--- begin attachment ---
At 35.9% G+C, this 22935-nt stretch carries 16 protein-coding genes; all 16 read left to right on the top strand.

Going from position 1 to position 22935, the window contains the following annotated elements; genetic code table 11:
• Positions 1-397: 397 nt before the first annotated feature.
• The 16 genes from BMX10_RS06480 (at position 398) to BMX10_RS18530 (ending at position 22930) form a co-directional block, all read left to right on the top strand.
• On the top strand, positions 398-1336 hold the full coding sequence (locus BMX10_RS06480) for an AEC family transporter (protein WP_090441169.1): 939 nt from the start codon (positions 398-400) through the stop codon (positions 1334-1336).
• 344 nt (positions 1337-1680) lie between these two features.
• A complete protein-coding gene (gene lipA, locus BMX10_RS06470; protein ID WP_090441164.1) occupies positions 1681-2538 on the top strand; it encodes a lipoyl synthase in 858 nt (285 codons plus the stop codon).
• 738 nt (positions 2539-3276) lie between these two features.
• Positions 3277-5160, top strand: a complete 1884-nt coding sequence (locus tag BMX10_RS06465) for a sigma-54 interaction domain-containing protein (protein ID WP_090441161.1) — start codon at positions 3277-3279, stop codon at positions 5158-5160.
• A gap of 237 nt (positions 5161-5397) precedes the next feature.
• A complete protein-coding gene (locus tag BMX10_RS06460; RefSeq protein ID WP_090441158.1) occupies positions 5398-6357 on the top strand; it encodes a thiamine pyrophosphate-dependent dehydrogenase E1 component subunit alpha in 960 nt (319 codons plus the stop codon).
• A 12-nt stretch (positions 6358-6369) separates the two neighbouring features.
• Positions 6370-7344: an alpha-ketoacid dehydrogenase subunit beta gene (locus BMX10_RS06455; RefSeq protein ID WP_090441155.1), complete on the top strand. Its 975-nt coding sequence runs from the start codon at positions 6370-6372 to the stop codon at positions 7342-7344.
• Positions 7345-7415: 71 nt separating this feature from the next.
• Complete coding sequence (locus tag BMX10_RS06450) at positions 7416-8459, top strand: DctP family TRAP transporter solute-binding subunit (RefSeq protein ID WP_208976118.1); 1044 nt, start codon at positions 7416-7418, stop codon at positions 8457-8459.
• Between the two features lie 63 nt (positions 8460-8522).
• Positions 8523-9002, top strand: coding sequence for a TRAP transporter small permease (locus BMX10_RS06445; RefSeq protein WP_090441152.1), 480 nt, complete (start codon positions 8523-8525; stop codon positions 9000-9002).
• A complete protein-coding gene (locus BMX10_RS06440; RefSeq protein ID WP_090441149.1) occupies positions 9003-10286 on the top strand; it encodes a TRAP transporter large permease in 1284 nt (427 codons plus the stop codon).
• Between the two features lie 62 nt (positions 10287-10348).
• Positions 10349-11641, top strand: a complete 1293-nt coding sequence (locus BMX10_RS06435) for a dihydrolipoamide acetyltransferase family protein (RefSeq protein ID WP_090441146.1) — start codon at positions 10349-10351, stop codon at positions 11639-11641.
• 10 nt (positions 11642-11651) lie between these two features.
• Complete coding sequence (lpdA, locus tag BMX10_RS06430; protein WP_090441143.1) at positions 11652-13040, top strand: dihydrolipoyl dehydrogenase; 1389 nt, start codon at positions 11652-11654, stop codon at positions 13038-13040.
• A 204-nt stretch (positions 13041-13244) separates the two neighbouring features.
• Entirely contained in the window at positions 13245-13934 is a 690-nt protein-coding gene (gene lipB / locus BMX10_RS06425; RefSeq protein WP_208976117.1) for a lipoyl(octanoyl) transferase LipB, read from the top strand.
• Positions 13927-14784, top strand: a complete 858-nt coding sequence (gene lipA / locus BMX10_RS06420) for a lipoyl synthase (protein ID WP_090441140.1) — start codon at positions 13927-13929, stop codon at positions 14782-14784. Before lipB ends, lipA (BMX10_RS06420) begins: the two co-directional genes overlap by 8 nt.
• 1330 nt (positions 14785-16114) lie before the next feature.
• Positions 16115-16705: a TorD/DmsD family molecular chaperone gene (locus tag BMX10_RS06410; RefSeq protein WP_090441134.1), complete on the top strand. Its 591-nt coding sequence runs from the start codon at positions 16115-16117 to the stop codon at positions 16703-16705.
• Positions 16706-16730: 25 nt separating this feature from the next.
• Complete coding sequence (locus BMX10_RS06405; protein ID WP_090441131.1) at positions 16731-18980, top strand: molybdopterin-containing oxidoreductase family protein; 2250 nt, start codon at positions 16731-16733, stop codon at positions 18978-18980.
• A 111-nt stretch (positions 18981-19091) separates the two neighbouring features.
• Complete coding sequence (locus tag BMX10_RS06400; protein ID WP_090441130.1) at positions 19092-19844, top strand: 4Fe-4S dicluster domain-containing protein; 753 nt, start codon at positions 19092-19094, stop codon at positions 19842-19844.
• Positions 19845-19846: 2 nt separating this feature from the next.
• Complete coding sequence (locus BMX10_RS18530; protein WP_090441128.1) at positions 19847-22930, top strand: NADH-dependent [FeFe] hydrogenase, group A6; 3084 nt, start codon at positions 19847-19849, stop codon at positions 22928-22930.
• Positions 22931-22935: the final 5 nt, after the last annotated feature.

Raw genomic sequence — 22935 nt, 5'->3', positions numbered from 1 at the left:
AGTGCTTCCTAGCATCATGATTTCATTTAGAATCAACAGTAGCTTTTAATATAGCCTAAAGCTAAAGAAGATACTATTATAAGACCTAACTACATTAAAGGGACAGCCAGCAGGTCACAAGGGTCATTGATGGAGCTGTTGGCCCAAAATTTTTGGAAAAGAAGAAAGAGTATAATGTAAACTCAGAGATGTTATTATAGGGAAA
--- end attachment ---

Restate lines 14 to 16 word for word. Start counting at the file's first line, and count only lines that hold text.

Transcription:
• Positions 7345-7415: 71 nt separating this feature from the next.
• Complete coding sequence (locus tag BMX10_RS06450) at positions 7416-8459, top strand: DctP family TRAP transporter solute-binding subunit (RefSeq protein ID WP_208976118.1); 1044 nt, start codon at positions 7416-7418, stop codon at positions 8457-8459.
• Between the two features lie 63 nt (positions 8460-8522).